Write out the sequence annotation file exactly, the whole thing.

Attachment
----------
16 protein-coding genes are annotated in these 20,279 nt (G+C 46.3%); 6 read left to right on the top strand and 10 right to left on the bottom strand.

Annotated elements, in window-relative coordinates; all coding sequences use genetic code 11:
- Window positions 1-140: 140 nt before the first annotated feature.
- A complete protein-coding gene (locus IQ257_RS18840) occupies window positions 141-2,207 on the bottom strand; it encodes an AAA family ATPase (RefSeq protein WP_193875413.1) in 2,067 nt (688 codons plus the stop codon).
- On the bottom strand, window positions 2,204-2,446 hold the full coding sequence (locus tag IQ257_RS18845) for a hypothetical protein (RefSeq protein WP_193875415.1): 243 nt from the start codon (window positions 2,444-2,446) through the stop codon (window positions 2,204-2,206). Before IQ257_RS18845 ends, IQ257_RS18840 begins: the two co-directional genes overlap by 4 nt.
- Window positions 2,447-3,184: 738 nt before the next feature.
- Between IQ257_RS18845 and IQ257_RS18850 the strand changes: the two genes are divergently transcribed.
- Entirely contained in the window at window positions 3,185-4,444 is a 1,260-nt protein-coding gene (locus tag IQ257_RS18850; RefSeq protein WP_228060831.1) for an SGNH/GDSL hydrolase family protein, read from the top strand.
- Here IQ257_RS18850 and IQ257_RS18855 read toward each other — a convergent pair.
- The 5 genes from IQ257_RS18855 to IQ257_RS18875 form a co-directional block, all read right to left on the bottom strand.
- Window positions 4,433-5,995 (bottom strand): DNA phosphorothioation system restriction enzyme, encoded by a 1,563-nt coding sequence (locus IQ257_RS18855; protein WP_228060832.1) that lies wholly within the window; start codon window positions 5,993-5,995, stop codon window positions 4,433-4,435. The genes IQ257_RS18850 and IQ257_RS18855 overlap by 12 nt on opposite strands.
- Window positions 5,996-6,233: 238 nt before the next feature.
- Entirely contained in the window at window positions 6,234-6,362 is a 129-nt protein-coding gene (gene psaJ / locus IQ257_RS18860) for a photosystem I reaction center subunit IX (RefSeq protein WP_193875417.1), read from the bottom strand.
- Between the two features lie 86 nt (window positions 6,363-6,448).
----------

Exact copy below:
16 protein-coding genes are annotated in these 20,279 nt (G+C 46.3%); 6 read left to right on the top strand and 10 right to left on the bottom strand.

Annotated elements, in window-relative coordinates; all coding sequences use genetic code 11:
- Window positions 1-140: 140 nt before the first annotated feature.
- A complete protein-coding gene (locus IQ257_RS18840) occupies window positions 141-2,207 on the bottom strand; it encodes an AAA family ATPase (RefSeq protein WP_193875413.1) in 2,067 nt (688 codons plus the stop codon).
- On the bottom strand, window positions 2,204-2,446 hold the full coding sequence (locus tag IQ257_RS18845) for a hypothetical protein (RefSeq protein WP_193875415.1): 243 nt from the start codon (window positions 2,444-2,446) through the stop codon (window positions 2,204-2,206). Before IQ257_RS18845 ends, IQ257_RS18840 begins: the two co-directional genes overlap by 4 nt.
- Window positions 2,447-3,184: 738 nt before the next feature.
- Between IQ257_RS18845 and IQ257_RS18850 the strand changes: the two genes are divergently transcribed.
- Entirely contained in the window at window positions 3,185-4,444 is a 1,260-nt protein-coding gene (locus tag IQ257_RS18850; RefSeq protein WP_228060831.1) for an SGNH/GDSL hydrolase family protein, read from the top strand.
- Here IQ257_RS18850 and IQ257_RS18855 read toward each other — a convergent pair.
- The 5 genes from IQ257_RS18855 to IQ257_RS18875 form a co-directional block, all read right to left on the bottom strand.
- Window positions 4,433-5,995 (bottom strand): DNA phosphorothioation system restriction enzyme, encoded by a 1,563-nt coding sequence (locus IQ257_RS18855; protein WP_228060832.1) that lies wholly within the window; start codon window positions 5,993-5,995, stop codon window positions 4,433-4,435. The genes IQ257_RS18850 and IQ257_RS18855 overlap by 12 nt on opposite strands.
- Window positions 5,996-6,233: 238 nt before the next feature.
- Entirely contained in the window at window positions 6,234-6,362 is a 129-nt protein-coding gene (gene psaJ / locus IQ257_RS18860) for a photosystem I reaction center subunit IX (RefSeq protein WP_193875417.1), read from the bottom strand.
- Between the two features lie 86 nt (window positions 6,363-6,448).